Put this another way: as a non-native, I'm always struck by the specialization promoted in US sports. For instance, the fact that American Football has a completely different offensive line from its defensive line; or that the "special teams" only ever come onto the field for a few minutes of each game. Or in baseball, the phenomenon of the "closer," who will pitch at best the last couple of innings; my thought is always that if he's so good, he should be on from the start.

In British sports, such as football but also even cricket, the all-rounder is much more highly valued: the midfielder who can move up or play deep, the striker who can play with both feet, the batsman who can also bowl, for instance. Yes, there are still specialists (and even perhaps increasingly so: David Beckham became little more than a taker of free kicks), but the same players stay on the field the whole time. Even the very best fast bowler has to bat from time to time; there's no equivalent of baseball's "designated hitter."

All the more so, then, in playground and high-school games in which the notional playing positions are all the looser: the fact is that in football, a player is at every moment at least potentially judged as part of entire team, rather than simply as one part in a fragmented team apparatus.

Meanwhile, this is probably a moment to give a nod to my friend Grant Farred, whose book on football, Long Distance Love, has just been published. And also to point out with some pride that I figure (albeit un-named) in the book's very first paragraph.

Sunday, November 16, 2008


The point of Gordon Burn's literary non-fiction profiles of serial killers is, on the face of it, and judging by their titles, to render them ordinary. Hence Peter Sutcliffe, the Yorkshire Ripper, is to be shown to be "somebody's husband"; and Fred and Rose West, inhabitants of Gloucester's "house of horror," are to be be shown "happy," albeit "happy like murderers."

Peter and Sonia SutcliffeBut, at least in the book on Sutcliffe, Somebody's Husband, Somebody's Son, this strategy rather backfires. Burn finds no link between the Ripper's ordinariness and his horrendous and unprovoked assaults on women. Indeed, the dislocation is all the more horrendous. For instance, Sutcliffe is driving home with a friend one night in 1975 when he spots a woman he thinks may be a prostitute:
slipping out of the car, he quickly caught up with her and mumbled a pleasantry about the weather before striking her twice on the back of her head with a hammer. [. . .] Back in the safety of his own car, he appeared "unusually quiet" to Birdsall; when asked what had taken him so long he replied that he had been "talking to that woman." (145)
Perhaps Burn is reluctant to try to get inside the murderer's head not merely because of a reluctance to dramatize, but also because of what becomes the theme of the ensuing 1981 trial when the Ripper is eventually caught: in Burn's words, it is not so much Sutcliffe who is up in court as the discipline of Psychiatry, which is subject to a "ruthless" and "damaging" examination at the hands of the prosecution lawyers (335). As Sutcliffe's defence rested on a plea of diminished responsibility because of schizophrenia, the courtroom had to ponder the "philosophical riddle: Was he a sane man pretending to be mad? Or a mad man who thought he was sane? Or a mad man who thought he was sane and was pretending to be mad?" (350).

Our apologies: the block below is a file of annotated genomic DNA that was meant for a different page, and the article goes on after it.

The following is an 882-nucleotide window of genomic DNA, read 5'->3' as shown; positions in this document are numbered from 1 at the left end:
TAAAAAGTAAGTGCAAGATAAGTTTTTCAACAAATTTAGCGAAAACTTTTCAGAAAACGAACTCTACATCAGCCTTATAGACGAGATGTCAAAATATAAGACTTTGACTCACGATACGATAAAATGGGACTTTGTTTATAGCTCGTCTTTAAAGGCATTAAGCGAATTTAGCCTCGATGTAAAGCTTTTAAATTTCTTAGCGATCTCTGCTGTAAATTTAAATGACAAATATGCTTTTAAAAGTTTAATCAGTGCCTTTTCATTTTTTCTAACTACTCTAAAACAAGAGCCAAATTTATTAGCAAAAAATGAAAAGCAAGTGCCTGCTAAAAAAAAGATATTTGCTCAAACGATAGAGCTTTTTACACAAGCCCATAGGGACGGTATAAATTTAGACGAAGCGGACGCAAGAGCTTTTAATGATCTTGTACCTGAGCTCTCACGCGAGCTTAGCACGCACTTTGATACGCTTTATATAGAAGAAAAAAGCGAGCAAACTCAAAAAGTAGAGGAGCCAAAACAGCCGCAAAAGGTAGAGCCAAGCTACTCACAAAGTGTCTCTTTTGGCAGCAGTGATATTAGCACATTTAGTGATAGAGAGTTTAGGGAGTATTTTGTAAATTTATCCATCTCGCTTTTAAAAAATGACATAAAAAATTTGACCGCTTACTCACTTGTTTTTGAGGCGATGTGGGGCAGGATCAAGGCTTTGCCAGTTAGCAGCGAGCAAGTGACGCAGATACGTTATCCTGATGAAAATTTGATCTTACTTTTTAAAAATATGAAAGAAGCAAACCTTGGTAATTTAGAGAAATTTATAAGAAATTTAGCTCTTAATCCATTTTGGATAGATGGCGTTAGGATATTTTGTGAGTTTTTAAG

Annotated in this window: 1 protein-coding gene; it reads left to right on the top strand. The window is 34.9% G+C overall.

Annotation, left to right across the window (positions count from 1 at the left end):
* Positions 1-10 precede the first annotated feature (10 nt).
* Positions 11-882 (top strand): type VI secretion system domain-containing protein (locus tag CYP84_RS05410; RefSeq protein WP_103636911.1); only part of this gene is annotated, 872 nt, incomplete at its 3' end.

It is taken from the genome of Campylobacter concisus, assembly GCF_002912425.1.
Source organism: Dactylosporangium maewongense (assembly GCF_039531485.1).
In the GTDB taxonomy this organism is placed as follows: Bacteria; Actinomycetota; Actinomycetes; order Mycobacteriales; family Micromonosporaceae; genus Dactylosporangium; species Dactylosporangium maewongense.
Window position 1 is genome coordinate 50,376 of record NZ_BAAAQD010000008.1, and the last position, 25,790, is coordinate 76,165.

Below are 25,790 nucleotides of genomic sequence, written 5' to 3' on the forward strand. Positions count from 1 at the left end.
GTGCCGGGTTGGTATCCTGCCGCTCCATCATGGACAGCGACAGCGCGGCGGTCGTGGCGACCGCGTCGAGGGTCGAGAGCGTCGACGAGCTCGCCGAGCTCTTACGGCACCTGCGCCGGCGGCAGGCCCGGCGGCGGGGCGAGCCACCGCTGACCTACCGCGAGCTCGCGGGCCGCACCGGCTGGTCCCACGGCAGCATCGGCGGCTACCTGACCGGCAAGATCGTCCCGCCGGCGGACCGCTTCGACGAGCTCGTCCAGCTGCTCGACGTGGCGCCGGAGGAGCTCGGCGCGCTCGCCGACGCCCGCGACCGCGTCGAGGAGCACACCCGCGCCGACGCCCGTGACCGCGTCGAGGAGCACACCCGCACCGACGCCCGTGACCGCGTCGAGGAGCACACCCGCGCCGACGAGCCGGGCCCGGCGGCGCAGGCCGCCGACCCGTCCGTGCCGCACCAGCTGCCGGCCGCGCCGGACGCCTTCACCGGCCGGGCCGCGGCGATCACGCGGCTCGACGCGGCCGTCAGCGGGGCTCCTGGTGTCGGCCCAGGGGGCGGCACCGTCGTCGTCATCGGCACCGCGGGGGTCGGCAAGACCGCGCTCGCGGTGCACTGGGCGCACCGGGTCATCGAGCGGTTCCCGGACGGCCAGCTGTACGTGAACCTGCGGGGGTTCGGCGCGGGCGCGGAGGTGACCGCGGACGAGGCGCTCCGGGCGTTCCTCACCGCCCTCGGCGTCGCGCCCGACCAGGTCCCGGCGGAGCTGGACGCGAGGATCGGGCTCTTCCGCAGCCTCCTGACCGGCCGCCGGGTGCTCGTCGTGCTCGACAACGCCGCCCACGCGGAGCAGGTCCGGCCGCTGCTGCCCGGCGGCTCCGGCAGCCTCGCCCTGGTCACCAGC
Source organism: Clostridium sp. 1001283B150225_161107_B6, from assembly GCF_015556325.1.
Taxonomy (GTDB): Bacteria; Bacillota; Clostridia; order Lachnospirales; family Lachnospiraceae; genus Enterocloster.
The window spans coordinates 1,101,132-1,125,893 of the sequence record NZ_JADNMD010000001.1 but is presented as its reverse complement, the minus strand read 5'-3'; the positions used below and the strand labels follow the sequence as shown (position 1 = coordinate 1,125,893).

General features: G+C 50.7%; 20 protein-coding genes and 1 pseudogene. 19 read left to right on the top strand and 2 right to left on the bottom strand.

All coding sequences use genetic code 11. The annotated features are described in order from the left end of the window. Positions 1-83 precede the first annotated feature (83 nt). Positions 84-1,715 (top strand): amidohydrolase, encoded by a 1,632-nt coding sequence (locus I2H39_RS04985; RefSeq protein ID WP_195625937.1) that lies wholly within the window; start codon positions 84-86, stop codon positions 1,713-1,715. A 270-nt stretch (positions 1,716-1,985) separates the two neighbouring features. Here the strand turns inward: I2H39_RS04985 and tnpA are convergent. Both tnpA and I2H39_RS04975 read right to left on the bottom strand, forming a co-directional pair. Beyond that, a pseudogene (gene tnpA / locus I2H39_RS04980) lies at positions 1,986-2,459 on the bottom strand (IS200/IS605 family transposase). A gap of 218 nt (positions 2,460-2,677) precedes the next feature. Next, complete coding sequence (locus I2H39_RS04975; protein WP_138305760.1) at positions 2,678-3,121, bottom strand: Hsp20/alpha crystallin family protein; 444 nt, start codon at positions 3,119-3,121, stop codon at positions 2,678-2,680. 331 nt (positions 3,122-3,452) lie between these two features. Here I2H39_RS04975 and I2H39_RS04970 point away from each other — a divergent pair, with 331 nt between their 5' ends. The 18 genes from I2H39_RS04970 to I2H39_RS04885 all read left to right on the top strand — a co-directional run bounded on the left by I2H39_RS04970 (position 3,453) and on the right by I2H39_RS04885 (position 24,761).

The court's verdict eventually was that Sutcliffe was sane: bad, not mad. The prison system, however, soon relocated him to the secure mental hospital, Broadmoor, where he has been ever since. It is as though the criminal justice system itself were in two minds, strangely and ironically schizophrenic about the issue. Burn himself, then, comes down on no side: his exhaustive, nearly 400-page book never really answers (or even properly addresses) the riddle to which it points.

Burns book coverHappy Like Murderers is a more successful book. Perhaps this is because Burn has learned a lesson or two from the other great chronicler of the Ripper case, David Peace. Burn's account of the Wests is inflected with some of the stylistic gestures that mark Peace's fiction, not least the repetition of key words and phrases, the quick switches between locales and genres, and the use of free indirect discourse through which to imaginatively recreate characters' thought processes and affects.

Or maybe it's just coincidence that Burn seems to have something like the measure of Fred (not so much Rose, perhaps unsurprisingly): and his clue comes from a stylistic tic, the fact that Fred repeatedly referred not just to people as things, but also to things as people. As Burn puts it:
In his many weeks of police interviews after his arrest in 1994, he would repeatedly refer to the body of a murdered person as "it" and to inanimate objects and materials and pieces of equipments--a cattle ramp, a paddling pool, a patio slab--as "him." "As the end of the slab sunk, you put more soil under, or gravel, to level him. As the body sinks, then the slab was tipping. . . Pea gravel. (175)
Hence Burn's observation:
All through [West's] life he would invest his deepest and most complicated emotions--all his most difficult and disturbing thoughts--not in people, but in things. Places and things. People as things. (105-106)
So it's not really true that West was "emotionally null" (405). It is not affectlessness that is at issue here, as indeed Burn's title also indicates; rather, it's the horrific consequences of a very particular regime of affect.

Friday, November 07, 2008


I seem to have been podcast. Eat your heart out Ricky Gervais.

In my case, the podcast is mainly about how I don't like WebCT and similar educational technology, but do like Wikipedia.